A recent report by nonpartisan research group Public Agenda claims that students tend to drop out over issues with going to school while working. The study, which was underwritten by the Bill & Melinda Gates Foundation, states that only 20% of students at 2-year colleges, like community colleges, graduate within three years. Also, only 40% of students at 4-year colleges and universities graduate within six years of starting their college degree.
Many issues contribute to the low college education completion rates. Among them: the increasing cost of tuition and other college expenses. However, the top reason students cite for leaving their college degree programs is that they couldn’t juggle the stress of working and going to school simultaneously.
According to the study, which was conducted through surveys with 617 students between age 22 and 30 who had some college education, 45% of students at 4-year schools worked more than 20 hours a week. At community colleges, the numbers were even higher: 60% worked more than 20 hours and 25 percent worked more than 35 hours per week. The students claimed that working was mandatory to help pay off tuition and keep college debt low, but working also took time away from college.
When asked what factors could have helped them complete a college degree, the students who dropped out proposed more financial aid for part-time students and more courses offered in evenings and on weekends. Increased aid would have allowed students to cut down their work schedule, while flexibility with course times would have made it easier for students to accommodate their work schedule.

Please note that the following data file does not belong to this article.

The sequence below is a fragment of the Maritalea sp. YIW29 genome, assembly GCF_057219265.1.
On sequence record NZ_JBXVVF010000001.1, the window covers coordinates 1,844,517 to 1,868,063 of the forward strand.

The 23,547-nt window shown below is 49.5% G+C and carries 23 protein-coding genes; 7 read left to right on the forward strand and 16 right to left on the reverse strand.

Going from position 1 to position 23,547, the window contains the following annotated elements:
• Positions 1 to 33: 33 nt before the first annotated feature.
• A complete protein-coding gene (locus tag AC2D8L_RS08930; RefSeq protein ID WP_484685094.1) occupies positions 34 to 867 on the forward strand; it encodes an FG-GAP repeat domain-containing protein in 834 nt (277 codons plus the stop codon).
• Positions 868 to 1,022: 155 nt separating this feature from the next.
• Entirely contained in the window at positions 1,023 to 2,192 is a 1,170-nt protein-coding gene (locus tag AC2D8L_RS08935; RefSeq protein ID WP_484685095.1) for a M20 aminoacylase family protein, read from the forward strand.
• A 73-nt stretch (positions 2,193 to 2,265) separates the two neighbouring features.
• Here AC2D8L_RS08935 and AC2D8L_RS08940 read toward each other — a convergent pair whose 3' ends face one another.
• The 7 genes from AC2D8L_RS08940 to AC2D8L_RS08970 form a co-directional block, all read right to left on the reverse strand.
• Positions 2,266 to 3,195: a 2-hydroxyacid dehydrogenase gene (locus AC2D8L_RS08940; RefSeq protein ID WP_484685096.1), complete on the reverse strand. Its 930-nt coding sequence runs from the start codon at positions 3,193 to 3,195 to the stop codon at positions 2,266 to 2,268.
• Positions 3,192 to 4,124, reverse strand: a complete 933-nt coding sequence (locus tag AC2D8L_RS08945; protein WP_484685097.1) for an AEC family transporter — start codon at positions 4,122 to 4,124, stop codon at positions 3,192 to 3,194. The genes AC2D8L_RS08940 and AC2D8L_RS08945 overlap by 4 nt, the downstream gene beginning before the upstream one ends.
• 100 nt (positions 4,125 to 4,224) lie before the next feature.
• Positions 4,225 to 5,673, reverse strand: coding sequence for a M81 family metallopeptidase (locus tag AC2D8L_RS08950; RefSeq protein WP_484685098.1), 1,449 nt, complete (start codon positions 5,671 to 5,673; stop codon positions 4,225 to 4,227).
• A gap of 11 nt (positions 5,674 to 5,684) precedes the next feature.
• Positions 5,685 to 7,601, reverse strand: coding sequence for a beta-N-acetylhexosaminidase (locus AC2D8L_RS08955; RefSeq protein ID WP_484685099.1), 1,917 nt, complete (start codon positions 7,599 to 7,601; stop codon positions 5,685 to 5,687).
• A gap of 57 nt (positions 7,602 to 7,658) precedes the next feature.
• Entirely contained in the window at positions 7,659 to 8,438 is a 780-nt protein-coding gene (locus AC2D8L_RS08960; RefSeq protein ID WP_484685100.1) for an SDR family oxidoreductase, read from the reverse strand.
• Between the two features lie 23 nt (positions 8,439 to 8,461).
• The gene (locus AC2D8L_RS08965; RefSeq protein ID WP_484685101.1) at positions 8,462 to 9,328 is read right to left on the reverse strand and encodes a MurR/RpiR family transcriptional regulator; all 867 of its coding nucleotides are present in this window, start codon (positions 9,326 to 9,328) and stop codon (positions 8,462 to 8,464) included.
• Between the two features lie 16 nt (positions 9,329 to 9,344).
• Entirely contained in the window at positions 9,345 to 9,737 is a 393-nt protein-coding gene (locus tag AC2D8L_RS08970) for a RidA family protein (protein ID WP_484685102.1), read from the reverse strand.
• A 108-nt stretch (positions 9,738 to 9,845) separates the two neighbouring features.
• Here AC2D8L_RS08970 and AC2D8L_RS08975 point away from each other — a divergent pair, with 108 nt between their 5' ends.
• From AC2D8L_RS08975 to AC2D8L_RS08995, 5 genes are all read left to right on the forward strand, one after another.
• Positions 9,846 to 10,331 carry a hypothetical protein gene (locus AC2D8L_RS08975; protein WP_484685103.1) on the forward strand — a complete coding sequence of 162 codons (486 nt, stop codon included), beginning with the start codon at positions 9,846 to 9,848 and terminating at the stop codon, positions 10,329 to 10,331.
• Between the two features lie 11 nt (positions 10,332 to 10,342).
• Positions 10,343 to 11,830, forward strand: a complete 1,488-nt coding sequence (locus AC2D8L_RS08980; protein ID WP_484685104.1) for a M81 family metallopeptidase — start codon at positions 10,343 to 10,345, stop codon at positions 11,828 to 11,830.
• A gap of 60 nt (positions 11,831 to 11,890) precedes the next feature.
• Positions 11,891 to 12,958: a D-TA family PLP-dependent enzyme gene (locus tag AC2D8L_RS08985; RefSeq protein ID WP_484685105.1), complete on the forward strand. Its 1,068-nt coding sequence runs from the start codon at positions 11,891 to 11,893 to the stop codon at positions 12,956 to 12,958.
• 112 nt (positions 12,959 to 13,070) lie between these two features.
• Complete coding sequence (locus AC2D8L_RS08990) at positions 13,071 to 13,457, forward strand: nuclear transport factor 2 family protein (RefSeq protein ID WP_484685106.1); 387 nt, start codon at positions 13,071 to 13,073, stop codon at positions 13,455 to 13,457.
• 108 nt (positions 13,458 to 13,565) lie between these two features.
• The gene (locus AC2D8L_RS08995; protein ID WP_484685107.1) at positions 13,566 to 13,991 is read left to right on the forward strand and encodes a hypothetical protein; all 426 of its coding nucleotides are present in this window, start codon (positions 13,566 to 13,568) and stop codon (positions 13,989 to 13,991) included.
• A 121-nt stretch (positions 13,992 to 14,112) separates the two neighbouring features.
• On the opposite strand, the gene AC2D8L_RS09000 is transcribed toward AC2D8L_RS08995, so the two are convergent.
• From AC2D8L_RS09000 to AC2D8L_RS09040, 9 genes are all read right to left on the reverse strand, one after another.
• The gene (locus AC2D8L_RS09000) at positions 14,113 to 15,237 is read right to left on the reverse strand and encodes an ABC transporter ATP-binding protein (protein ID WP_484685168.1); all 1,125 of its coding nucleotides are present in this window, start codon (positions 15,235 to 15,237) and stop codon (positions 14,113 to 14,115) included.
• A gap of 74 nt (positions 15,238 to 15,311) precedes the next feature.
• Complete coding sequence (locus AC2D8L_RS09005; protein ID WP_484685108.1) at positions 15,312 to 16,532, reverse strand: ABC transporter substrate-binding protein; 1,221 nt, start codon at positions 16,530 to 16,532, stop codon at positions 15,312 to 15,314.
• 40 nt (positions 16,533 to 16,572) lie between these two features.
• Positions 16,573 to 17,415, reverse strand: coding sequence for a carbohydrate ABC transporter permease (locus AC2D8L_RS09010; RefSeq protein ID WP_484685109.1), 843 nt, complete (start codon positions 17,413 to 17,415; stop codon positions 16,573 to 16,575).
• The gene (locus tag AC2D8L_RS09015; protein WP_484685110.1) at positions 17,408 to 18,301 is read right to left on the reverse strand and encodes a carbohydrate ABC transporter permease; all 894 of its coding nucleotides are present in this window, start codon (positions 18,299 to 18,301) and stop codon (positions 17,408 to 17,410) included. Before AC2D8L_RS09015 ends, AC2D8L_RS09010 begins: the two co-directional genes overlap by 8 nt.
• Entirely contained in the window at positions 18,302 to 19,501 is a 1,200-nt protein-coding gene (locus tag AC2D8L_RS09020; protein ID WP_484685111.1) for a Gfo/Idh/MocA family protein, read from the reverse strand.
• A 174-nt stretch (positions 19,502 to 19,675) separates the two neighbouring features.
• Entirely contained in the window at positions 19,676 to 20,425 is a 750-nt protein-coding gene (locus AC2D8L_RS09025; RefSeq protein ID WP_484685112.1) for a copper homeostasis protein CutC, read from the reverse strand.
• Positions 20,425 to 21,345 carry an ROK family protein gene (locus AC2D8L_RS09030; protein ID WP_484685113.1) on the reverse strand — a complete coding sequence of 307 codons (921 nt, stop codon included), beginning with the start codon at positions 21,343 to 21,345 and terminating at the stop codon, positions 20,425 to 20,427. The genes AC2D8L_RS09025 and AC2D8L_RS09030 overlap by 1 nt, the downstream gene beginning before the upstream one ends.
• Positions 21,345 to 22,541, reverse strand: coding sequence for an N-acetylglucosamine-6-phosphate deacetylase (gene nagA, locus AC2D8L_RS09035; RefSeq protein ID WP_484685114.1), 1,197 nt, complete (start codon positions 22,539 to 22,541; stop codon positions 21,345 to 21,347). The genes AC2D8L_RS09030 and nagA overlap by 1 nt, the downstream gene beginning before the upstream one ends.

As part of their study, Public Agenda analyzed four common myths about why students leave school and gave four realities, given their data. Here are the myths and realities, according to the organization in their report, titled Their Whole Lives Ahead of Them:
Myth #1: Most students go to college full-time. If they leave without a degree, it’s because they’re bored with their classes and don’t want to work hard. Reality #1: Most students leave college because they are working to support themselves and going to school at the same time. At some point, the stress of work and study just becomes too difficult.
Myth #2: Most college students are supported by their parents and take advantage of a multitude of available loans, scholarships and savings plans. Reality #2: Young people who fail to finish college are often going it alone financially. They’re essentially putting themselves through school.
Myth #3: Most students go through a meticulous process of choosing their college from an array of alternatives. Reality #3: Among students who don’t graduate, the college selection process is far more limited and often seems happenstance and uninformed.
Myth #4: Students who don’t graduate understand fully the value of a college degree and the consequences and trade-offs of leaving school without one. Reality #4: Students who leave college realize that a diploma is an asset, but they may not fully recognize the impact dropping out of school will have on their future.
Read the full report on the Public Agenda website.
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